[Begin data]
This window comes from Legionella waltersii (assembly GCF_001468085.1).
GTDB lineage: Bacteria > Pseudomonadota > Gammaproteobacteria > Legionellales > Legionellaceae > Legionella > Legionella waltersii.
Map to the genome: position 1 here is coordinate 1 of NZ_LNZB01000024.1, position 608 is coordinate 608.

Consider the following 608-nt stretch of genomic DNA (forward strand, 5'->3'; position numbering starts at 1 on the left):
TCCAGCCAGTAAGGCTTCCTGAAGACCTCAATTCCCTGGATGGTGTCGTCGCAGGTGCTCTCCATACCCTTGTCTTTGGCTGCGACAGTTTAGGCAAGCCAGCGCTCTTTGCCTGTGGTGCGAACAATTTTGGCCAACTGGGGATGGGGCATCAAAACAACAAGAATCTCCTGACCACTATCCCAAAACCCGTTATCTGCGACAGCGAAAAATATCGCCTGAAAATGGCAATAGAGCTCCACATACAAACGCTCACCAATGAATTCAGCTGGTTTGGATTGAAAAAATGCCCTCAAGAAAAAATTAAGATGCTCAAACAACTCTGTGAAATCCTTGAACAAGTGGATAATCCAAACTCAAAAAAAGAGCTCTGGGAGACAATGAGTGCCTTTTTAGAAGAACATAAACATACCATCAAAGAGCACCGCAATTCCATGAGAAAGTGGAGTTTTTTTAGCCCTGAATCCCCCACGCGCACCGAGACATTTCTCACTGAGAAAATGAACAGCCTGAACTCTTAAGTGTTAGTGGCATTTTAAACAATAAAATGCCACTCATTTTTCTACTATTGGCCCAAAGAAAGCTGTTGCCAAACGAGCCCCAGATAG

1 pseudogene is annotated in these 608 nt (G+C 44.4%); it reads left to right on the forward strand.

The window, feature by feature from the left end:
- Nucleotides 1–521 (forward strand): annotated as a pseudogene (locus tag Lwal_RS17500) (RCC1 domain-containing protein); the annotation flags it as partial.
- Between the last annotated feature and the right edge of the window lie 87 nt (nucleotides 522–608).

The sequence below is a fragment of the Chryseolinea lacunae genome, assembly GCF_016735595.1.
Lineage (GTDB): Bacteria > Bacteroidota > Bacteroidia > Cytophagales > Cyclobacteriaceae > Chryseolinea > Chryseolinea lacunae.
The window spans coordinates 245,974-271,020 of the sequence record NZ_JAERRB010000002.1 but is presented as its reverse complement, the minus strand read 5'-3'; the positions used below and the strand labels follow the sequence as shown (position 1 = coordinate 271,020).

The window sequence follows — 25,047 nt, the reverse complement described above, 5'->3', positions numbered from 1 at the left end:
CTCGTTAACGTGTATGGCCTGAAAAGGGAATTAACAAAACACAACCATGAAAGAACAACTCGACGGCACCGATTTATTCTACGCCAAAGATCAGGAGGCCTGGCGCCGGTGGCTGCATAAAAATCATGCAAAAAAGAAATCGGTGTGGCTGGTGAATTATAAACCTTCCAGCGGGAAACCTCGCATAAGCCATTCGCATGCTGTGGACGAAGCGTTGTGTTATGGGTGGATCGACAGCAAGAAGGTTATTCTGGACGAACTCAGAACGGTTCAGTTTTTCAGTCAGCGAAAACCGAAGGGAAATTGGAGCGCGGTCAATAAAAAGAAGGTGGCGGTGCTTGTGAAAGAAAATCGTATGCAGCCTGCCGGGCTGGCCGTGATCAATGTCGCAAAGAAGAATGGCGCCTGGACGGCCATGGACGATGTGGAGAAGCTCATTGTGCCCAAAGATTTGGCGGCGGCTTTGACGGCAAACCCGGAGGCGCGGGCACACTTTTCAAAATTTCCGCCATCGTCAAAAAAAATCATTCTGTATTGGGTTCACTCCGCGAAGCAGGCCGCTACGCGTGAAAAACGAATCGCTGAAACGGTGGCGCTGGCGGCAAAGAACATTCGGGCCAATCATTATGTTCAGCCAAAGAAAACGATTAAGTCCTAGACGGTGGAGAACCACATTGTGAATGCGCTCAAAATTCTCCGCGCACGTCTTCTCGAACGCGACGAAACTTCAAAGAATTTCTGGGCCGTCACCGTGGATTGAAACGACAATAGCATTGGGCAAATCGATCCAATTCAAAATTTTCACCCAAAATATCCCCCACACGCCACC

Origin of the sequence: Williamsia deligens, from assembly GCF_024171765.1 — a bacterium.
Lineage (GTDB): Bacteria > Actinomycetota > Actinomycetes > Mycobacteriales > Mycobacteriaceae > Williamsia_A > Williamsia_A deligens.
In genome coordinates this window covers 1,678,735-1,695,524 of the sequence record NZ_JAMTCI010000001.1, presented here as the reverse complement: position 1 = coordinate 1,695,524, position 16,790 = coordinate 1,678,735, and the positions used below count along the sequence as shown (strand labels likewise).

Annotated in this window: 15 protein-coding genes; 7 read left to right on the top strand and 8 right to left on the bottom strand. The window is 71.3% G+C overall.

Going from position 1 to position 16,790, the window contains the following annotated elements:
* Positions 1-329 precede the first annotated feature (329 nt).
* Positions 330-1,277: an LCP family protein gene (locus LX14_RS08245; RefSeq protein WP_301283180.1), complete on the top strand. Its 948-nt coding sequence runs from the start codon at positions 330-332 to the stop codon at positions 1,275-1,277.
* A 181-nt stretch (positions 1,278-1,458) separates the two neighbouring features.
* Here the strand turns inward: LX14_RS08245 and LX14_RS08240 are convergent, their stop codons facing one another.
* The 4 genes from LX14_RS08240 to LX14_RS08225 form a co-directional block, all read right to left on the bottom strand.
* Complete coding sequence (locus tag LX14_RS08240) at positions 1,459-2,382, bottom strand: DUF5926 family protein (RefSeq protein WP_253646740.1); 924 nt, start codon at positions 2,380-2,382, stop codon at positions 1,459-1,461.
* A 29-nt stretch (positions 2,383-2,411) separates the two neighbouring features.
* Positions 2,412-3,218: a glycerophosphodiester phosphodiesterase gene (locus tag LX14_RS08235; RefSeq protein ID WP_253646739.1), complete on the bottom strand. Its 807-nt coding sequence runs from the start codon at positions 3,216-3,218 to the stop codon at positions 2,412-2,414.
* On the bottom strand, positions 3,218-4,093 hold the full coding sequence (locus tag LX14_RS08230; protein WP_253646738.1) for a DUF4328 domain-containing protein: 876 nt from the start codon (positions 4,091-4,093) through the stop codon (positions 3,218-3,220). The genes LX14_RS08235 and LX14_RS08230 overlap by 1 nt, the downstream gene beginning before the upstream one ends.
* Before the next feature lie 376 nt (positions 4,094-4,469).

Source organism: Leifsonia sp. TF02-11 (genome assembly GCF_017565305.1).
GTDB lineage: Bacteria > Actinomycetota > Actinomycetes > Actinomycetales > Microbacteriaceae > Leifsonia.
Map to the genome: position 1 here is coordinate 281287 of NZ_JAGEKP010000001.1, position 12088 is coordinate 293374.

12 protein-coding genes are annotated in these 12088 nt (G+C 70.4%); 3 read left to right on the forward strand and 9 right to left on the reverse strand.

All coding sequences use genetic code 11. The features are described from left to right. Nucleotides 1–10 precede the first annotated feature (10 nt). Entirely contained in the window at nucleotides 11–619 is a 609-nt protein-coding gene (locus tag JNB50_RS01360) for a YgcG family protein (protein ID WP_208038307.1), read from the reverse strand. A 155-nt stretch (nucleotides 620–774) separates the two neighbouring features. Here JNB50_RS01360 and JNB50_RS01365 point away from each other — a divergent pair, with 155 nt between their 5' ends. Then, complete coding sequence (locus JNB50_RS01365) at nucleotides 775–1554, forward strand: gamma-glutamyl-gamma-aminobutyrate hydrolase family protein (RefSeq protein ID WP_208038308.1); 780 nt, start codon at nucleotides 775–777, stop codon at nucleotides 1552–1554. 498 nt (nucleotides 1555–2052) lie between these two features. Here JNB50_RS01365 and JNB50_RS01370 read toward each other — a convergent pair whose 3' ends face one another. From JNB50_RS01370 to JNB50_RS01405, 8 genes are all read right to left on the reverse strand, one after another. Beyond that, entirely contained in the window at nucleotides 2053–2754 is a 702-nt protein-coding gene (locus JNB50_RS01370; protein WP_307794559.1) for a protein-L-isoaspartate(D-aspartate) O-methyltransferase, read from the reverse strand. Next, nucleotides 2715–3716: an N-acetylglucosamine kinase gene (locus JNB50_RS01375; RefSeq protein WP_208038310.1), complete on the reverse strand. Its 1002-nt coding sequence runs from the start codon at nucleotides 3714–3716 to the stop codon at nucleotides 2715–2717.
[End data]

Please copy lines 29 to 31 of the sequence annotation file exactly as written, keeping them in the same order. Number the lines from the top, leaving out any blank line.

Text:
* Before the next feature lie 376 nt (positions 4,094-4,469).

Source organism: Leifsonia sp. TF02-11 (genome assembly GCF_017565305.1).
GTDB lineage: Bacteria > Actinomycetota > Actinomycetes > Actinomycetales > Microbacteriaceae > Leifsonia.